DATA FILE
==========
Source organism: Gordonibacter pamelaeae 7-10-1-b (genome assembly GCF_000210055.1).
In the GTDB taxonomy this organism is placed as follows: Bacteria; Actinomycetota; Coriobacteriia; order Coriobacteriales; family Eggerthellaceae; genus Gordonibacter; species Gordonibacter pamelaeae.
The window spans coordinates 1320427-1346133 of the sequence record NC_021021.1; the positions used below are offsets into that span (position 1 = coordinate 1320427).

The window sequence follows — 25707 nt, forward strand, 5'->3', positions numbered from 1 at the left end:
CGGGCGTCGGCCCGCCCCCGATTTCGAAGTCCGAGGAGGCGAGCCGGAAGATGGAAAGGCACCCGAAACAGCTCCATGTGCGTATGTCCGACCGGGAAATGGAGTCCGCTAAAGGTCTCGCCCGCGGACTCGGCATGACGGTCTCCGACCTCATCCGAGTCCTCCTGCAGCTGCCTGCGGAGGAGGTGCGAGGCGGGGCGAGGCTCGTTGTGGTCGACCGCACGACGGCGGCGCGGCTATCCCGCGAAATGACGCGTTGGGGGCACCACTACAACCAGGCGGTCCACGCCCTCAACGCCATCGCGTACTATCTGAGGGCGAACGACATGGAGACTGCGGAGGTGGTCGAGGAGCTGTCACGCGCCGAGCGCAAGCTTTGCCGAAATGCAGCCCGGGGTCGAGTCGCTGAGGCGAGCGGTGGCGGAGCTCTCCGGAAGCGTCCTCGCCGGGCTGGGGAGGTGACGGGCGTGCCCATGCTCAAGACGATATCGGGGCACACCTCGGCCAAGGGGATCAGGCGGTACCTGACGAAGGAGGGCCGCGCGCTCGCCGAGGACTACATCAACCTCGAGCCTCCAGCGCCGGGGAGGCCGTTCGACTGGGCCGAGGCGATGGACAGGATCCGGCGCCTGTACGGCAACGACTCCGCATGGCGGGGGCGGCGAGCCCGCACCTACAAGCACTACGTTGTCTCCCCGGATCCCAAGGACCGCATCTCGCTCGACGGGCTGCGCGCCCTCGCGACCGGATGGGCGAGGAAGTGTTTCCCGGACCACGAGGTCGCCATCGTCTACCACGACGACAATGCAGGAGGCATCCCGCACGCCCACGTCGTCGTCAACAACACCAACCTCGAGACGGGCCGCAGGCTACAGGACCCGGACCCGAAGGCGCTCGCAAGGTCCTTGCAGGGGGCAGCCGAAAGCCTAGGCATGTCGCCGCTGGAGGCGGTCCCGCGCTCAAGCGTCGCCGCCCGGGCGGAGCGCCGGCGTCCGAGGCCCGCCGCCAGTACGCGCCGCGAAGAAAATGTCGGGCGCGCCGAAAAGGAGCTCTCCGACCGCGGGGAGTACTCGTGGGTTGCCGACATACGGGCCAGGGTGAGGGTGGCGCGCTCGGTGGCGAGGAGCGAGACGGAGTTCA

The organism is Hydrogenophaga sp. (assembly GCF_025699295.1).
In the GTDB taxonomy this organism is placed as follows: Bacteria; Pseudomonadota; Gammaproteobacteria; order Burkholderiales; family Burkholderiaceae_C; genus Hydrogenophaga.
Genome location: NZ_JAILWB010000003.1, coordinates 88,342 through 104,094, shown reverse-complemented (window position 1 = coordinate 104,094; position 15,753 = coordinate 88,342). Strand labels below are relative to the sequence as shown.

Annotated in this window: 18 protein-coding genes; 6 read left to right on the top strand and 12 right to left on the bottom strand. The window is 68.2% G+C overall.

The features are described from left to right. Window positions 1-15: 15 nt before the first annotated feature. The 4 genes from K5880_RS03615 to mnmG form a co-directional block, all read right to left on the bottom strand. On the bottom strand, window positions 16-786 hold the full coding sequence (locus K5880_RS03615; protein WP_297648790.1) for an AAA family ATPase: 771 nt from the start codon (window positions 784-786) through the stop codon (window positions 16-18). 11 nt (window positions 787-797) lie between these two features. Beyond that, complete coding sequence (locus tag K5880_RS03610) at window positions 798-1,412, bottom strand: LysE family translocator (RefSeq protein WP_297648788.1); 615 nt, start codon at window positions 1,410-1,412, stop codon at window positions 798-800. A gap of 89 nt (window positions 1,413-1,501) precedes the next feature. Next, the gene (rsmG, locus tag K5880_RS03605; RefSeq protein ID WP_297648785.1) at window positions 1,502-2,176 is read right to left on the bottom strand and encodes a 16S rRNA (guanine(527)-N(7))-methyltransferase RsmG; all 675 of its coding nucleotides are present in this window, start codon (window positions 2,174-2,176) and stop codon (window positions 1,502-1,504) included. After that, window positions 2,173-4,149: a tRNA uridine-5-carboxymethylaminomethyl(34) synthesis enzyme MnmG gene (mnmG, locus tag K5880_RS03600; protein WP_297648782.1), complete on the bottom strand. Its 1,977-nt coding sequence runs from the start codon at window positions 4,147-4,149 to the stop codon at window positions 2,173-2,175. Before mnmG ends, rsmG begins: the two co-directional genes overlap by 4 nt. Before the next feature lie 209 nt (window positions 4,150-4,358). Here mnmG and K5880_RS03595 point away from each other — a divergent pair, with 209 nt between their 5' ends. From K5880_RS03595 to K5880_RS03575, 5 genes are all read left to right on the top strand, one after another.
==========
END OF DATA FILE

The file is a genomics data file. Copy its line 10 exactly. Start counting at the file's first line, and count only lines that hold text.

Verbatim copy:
The features are described from left to right. Window positions 1-15: 15 nt before the first annotated feature. The 4 genes from K5880_RS03615 to mnmG form a co-directional block, all read right to left on the bottom strand. On the bottom strand, window positions 16-786 hold the full coding sequence (locus K5880_RS03615; protein WP_297648790.1) for an AAA family ATPase: 771 nt from the start codon (window positions 784-786) through the stop codon (window positions 16-18). 11 nt (window positions 787-797) lie between these two features. Beyond that, complete coding sequence (locus tag K5880_RS03610) at window positions 798-1,412, bottom strand: LysE family translocator (RefSeq protein WP_297648788.1); 615 nt, start codon at window positions 1,410-1,412, stop codon at window positions 798-800. A gap of 89 nt (window positions 1,413-1,501) precedes the next feature. Next, the gene (rsmG, locus tag K5880_RS03605; RefSeq protein ID WP_297648785.1) at window positions 1,502-2,176 is read right to left on the bottom strand and encodes a 16S rRNA (guanine(527)-N(7))-methyltransferase RsmG; all 675 of its coding nucleotides are present in this window, start codon (window positions 2,174-2,176) and stop codon (window positions 1,502-1,504) included. After that, window positions 2,173-4,149: a tRNA uridine-5-carboxymethylaminomethyl(34) synthesis enzyme MnmG gene (mnmG, locus tag K5880_RS03600; protein WP_297648782.1), complete on the bottom strand. Its 1,977-nt coding sequence runs from the start codon at window positions 4,147-4,149 to the stop codon at window positions 2,173-2,175. Before mnmG ends, rsmG begins: the two co-directional genes overlap by 4 nt. Before the next feature lie 209 nt (window positions 4,150-4,358). Here mnmG and K5880_RS03595 point away from each other — a divergent pair, with 209 nt between their 5' ends. From K5880_RS03595 to K5880_RS03575, 5 genes are all read left to right on the top strand, one after another.